The COVID-19 pandemic and the nationwide lockdown imposed on March 24 have taken a heavy toll on the economy; particularly, on the vulnerable informal and migrant workers and their families. A study by the Centre for Sustainable Employment has found that 66% of workers have lost their employment during the lockdown.
If looked at data specific to urban and rural spaces separately, the study said that 80% of the workers have lost their employment in urban areas. In rural areas, it adds up to 56%.
The results of the study also show that the percentage of the female workforce is much more affected than the male workforce. In urban areas, 82% of female workers have lost their casual jobs as against 80% male workers. In the case of the workers who had regular salaried jobs, 76% of both women and men workers have lost their jobs. While 89% of self-employed women workers have lost their jobs in urban areas, 77% men have lost their jobs in the same category.
Since the lockdown, 77% households are consuming less food than before. This rate is high in urban areas with 83%; in rural areas, it is 73%. In total, 77% of the vulnerable households have received ration and 49% households have received cash transfer. Data are from the state-level survey results based on a total sample of 5,000 interviews across 12 states: Karnataka, Madhya Pradesh (Rural), Odisha, Rajasthan, Jharkhand (Rural), Telangana (Rural), Maharashtra (Pune), Gujarat, Andhra Pradesh (Rural), Delhi (Urban), West Bengal (Rural), and Bihar (Rural).
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Though the survey is still underway, these sets of data were collected between April 13, and May 20 at different times in various states.The survey measured levels of employment and earnings since after the lockdown was imposed and compared them to the situation prevailing in February. It has included self-employed, casual, and regular wage/salaried workers.
If we further look into the state-wise data, in Gujarat, about seven out of 10 (71%) workers lost their employment. Urban workers are more severely affected with nine out 10 losing their employment during the lockdown. Meanwhile, 96% of regular salaried workers in urban areas lost their jobs.
Nearly nine in 10 farmers were not able to sell their produce at full prices and seven in 10 households did not have enough money for a week’s worth of essentials. The situation is worse in urban areas (89%).
To cope with the decrease in earnings, 95% of urban households reported reducing their food intake during the lockdown, while 85% of the vulnerable households received ration. However, 66% of urban households did not receive any cash transfer compared to 51% rural households.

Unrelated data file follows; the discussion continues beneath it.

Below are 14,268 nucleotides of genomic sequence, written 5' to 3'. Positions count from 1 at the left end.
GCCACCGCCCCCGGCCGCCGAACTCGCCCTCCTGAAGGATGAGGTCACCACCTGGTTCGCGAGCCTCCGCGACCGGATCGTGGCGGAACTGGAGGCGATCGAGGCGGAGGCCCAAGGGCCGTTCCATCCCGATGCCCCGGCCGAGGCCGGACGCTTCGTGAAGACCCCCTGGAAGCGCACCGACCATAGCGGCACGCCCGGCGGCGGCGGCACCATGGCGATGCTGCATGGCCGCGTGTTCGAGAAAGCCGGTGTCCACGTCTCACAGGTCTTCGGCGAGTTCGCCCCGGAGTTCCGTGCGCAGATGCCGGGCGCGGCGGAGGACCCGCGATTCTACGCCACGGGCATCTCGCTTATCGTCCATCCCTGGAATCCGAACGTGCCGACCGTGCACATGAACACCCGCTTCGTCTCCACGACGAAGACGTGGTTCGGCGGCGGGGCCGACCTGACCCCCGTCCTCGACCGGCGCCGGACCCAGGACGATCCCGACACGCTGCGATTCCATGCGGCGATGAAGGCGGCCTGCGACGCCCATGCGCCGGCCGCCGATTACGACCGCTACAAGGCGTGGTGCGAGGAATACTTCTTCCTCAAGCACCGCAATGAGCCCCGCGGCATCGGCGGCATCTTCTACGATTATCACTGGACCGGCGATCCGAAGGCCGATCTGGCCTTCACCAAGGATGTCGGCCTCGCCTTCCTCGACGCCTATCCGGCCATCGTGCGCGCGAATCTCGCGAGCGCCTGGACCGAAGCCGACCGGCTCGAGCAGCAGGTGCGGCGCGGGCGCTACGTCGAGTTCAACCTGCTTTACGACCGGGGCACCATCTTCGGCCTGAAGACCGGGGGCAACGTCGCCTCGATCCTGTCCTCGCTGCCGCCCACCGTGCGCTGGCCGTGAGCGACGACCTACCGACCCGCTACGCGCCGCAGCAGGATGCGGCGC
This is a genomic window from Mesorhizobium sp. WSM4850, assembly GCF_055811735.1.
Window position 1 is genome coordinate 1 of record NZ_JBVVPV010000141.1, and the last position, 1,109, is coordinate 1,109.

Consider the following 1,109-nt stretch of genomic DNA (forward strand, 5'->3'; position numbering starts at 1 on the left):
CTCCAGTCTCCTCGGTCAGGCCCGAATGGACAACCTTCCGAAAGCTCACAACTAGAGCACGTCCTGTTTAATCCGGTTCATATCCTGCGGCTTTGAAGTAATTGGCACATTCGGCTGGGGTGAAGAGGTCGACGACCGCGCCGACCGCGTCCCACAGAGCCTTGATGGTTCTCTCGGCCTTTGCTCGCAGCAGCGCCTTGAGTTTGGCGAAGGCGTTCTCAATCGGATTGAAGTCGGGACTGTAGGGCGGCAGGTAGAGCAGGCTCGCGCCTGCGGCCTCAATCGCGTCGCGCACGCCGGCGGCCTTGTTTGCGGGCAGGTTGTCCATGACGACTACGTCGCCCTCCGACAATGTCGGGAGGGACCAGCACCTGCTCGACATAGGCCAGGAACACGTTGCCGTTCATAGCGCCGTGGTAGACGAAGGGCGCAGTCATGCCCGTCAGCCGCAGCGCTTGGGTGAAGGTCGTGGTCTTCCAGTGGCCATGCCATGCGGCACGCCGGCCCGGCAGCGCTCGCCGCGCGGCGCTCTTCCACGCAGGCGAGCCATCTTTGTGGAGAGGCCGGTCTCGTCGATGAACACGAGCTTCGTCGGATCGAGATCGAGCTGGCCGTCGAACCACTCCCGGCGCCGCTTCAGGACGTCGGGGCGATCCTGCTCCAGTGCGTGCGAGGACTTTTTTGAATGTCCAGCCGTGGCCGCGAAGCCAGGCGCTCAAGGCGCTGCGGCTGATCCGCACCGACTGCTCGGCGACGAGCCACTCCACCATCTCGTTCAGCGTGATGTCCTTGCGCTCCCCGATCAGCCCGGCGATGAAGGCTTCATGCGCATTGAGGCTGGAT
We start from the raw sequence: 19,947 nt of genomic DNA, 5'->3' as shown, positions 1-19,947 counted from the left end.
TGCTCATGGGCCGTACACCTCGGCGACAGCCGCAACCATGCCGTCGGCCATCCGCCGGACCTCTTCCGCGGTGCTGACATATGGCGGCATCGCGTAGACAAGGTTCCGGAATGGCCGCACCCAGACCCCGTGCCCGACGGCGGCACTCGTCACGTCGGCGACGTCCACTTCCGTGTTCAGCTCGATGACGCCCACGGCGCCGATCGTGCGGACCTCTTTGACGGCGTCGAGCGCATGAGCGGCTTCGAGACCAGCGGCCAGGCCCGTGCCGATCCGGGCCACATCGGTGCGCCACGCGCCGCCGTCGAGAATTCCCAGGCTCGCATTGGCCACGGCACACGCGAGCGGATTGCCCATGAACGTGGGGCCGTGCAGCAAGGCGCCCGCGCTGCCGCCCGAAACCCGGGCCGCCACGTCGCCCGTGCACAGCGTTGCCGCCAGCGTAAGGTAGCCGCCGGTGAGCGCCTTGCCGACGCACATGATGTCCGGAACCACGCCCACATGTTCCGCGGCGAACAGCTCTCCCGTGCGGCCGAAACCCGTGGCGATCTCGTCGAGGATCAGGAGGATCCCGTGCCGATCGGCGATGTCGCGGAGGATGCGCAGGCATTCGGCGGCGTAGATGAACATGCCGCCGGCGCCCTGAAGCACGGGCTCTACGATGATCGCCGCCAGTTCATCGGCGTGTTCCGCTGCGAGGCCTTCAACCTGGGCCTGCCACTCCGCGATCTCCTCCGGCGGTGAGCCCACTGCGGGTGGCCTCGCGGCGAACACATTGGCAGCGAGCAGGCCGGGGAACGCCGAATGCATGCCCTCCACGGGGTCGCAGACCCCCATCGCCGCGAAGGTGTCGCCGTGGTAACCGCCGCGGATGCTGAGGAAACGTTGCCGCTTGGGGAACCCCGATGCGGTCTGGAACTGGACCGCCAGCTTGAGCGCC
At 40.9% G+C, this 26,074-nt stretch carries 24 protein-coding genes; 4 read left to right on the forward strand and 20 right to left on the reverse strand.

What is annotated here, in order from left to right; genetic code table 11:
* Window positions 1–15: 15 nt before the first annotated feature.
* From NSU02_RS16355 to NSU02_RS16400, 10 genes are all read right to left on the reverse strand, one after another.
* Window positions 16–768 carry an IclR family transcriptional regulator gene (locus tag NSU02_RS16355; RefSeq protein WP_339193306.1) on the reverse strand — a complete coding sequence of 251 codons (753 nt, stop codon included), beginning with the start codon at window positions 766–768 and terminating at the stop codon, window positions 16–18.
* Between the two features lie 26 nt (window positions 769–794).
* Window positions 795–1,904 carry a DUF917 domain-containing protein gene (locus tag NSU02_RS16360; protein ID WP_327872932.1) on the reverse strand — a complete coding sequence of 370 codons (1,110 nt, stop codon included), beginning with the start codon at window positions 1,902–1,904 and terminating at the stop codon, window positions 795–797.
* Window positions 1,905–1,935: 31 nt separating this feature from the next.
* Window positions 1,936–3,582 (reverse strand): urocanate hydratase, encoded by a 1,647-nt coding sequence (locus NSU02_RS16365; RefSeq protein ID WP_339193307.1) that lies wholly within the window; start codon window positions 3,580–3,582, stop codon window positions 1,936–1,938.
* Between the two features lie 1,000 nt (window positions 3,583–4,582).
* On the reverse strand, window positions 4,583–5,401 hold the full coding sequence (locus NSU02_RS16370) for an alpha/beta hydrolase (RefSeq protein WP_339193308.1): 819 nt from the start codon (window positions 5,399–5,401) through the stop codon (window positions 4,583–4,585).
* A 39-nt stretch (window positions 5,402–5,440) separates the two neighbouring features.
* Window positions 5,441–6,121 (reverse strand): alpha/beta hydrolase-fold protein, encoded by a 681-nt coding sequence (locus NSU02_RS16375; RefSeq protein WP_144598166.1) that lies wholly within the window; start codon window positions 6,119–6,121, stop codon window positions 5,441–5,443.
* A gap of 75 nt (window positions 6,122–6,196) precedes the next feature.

In Rajasthan, where 484 respondents have been surveyed so far, nearly nine in 10 (88%) workers reported losing their employment. Casual wage workers in urban areas were the worst-hit with 95% losing their jobs and 68% of salaried workers not being paid salaries or receiving only partial payments, said the study. Three in 10 migrants working in urban areas of the state did not have a ration card. Nearly four in 10 vulnerable households in the urban areas received no cash transfers.
In the national capital, 73% lost employment during the lockdown. The average earnings of non-agricultural self-employed and casual wage workers fell by 63%. Here, more than half of the vulnerable households did not receive ration, while nearly seven in 10 migrants did not receive ration. Seventy-three per cent of vulnerable households did not receive any cash transfer.
The other states too where the survey was conducted had similar stories to tell. Overall, the survey finds that the disruption in the economy and labour markets of the surveyed cities and states is enormous. Livelihoods have been devastated at an unprecedented level during the lockdown. The recovery from this could be slow and very painful. Along with this, we should note that many people have no access to the public distribution system.
The team which has conducted the study suggests some measures: “A universalisation of the PDS to expand its reach and implementation of expanded rations for at least the next six months; Cash transfers equal to at least Rs. 7000 per month for two months. From a macroeconomic perspective as well, larger transfers are needed to bring back demand in the economy; Opening up of MGNREGA sites in keeping with physical distancing norms is urgently needed; Proactive steps like expansion of MGNREGA, introduction of urban employment guarantee, and investment in universal basic services are needed; Investment in universal basic services are needed.”
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